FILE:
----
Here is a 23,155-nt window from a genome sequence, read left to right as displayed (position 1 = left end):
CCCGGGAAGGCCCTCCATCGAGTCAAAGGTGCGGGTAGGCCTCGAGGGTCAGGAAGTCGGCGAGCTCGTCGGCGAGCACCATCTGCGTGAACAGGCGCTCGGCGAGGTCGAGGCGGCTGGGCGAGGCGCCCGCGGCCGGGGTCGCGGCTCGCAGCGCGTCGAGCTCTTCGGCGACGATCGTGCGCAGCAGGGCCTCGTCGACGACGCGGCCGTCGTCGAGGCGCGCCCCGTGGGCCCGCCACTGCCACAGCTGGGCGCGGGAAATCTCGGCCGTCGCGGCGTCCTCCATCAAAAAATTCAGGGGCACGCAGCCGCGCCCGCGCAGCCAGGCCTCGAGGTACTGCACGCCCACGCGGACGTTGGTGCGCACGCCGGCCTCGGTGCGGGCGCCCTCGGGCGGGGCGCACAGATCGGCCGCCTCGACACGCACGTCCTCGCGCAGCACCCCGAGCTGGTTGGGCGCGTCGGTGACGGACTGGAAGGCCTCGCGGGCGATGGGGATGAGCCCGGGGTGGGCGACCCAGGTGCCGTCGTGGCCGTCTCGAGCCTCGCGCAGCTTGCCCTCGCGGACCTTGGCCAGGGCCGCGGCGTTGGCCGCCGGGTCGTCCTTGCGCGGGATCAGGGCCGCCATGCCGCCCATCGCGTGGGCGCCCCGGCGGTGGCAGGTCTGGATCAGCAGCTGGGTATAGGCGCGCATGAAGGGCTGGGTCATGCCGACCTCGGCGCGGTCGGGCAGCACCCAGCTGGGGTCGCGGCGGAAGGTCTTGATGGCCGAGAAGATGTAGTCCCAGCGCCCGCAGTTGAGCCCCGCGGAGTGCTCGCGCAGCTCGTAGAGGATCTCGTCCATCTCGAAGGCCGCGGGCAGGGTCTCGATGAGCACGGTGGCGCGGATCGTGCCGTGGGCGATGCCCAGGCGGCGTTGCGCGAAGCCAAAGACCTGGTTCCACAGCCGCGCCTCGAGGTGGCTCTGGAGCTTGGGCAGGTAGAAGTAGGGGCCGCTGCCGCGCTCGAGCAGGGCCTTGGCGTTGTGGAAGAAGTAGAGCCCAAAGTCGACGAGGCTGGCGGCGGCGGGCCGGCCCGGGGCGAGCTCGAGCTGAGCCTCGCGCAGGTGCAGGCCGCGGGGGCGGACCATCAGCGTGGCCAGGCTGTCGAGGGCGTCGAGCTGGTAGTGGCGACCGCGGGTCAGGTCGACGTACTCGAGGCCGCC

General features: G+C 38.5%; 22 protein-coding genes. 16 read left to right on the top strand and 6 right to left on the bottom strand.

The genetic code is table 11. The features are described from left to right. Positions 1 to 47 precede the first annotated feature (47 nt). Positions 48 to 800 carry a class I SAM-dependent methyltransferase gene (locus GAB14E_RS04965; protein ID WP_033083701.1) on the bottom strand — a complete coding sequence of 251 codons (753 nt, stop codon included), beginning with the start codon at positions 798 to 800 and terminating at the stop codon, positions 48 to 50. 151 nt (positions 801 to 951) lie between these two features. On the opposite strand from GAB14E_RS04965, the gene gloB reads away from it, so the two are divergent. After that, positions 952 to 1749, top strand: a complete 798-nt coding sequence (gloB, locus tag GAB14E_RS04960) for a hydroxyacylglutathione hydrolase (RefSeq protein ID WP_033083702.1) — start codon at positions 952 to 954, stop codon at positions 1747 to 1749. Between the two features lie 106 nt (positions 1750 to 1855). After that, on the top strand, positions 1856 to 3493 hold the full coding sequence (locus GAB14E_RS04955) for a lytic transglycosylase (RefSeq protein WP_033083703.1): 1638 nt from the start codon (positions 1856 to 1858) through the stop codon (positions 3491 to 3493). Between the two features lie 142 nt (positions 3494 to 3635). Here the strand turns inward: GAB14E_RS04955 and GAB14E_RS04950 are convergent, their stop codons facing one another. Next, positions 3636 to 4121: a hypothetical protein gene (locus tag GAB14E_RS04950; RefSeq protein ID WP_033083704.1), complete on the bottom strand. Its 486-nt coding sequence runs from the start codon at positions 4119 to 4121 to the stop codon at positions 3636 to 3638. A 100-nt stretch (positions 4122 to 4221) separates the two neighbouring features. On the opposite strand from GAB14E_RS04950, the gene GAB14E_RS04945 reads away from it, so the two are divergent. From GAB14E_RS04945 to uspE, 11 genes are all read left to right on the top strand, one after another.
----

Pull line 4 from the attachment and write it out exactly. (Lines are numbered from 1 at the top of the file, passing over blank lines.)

The genetic code is table 11. The features are described from left to right. Positions 1 to 47 precede the first annotated feature (47 nt). Positions 48 to 800 carry a class I SAM-dependent methyltransferase gene (locus GAB14E_RS04965; protein ID WP_033083701.1) on the bottom strand — a complete coding sequence of 251 codons (753 nt, stop codon included), beginning with the start codon at positions 798 to 800 and terminating at the stop codon, positions 48 to 50. 151 nt (positions 801 to 951) lie between these two features. On the opposite strand from GAB14E_RS04965, the gene gloB reads away from it, so the two are divergent. After that, positions 952 to 1749, top strand: a complete 798-nt coding sequence (gloB, locus tag GAB14E_RS04960) for a hydroxyacylglutathione hydrolase (RefSeq protein ID WP_033083702.1) — start codon at positions 952 to 954, stop codon at positions 1747 to 1749. Between the two features lie 106 nt (positions 1750 to 1855). After that, on the top strand, positions 1856 to 3493 hold the full coding sequence (locus GAB14E_RS04955) for a lytic transglycosylase (RefSeq protein WP_033083703.1): 1638 nt from the start codon (positions 1856 to 1858) through the stop codon (positions 3491 to 3493). Between the two features lie 142 nt (positions 3494 to 3635). Here the strand turns inward: GAB14E_RS04955 and GAB14E_RS04950 are convergent, their stop codons facing one another. Next, positions 3636 to 4121: a hypothetical protein gene (locus tag GAB14E_RS04950; RefSeq protein ID WP_033083704.1), complete on the bottom strand. Its 486-nt coding sequence runs from the start codon at positions 4119 to 4121 to the stop codon at positions 3636 to 3638. A 100-nt stretch (positions 4122 to 4221) separates the two neighbouring features. On the opposite strand from GAB14E_RS04950, the gene GAB14E_RS04945 reads away from it, so the two are divergent. From GAB14E_RS04945 to uspE, 11 genes are all read left to right on the top strand, one after another.